SESAME: the doors are closed, but open for science

Quarantine and curfew are affecting many activities in Jordan and abroad, but although SESAME’s doors have been closed since March 18th, the staff have been anything but inactive, devoting a great deal of their time at home to science and work.

With two new papers just published in the past few weeks, Messaoud Harfouche, the XAFS/XRF Beamline Scientist, keeps himself busy helping more users obtain results from the data taken at the beamline. “During these weeks, I am dealing with six projects at the same time, two from Egypt, two from Pakistan, one from Iran, and one from Jordan” he says. Given the difficulty of XAFS analysis and the complexity of some software packages, the degree of involvement in each project may vary from suggesting the best path in data analysis to full collaboration, implying result interpretation and participation in drafting a scientific paper. “Moreover”, continues Messaoud, “my own research projects were also in my drawer, waiting to be worked out. With willpower and a little perseverance, curfew may turn out to be very beneficial”.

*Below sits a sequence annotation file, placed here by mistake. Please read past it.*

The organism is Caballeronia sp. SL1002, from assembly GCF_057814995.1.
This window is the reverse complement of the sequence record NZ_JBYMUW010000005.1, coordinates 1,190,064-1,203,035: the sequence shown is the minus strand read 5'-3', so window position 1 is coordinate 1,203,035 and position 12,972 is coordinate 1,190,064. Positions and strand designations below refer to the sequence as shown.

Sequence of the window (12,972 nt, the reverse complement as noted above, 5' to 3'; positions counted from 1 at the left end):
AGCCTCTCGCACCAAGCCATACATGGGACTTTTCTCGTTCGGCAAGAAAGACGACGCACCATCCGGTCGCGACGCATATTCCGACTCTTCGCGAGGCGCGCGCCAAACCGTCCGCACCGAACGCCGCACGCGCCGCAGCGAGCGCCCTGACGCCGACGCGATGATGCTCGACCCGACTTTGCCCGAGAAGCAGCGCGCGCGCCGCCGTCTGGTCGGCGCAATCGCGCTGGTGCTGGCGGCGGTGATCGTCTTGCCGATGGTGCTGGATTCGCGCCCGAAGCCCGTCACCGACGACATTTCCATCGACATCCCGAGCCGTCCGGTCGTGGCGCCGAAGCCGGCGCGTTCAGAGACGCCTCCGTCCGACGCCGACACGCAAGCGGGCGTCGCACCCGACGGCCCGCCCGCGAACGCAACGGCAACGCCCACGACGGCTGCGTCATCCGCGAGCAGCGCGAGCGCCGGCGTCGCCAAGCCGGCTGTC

On another front, scientists from synchrotron radiation laboratories in different points in Europe (ELETTRA in Italy, ESRF in France and SOLARIS in Poland) and SESAME in Jordan are collaborating at a distance on raytracing simulations for the Technical Design Report (TDR) of SESAME’s BEATS (BEAmline for Tomography at SESAME) beamline which is approaching finalization, and from their respective homes Matteo Altissimo (ELETTRA), Alexander Rack (ESRF), Tomasz Kolodziaj (SOLARIS), and Gianluca Iori (SESAME) are constantly in touch with each other. In parallel, from their homes, too, team members of SESAME’s technical sector have been collaborating in the final design of the front end and experimental station of the beamline. BEATS is SESAME’s hard X-ray tomography beamline that is expected to come on stream in 2022.

>Read more on the SESAME website

Picture: As in the case of thousands of researchers worldwide, computer screens and notebooks are currently the main tools for the work of SESAME’s staff.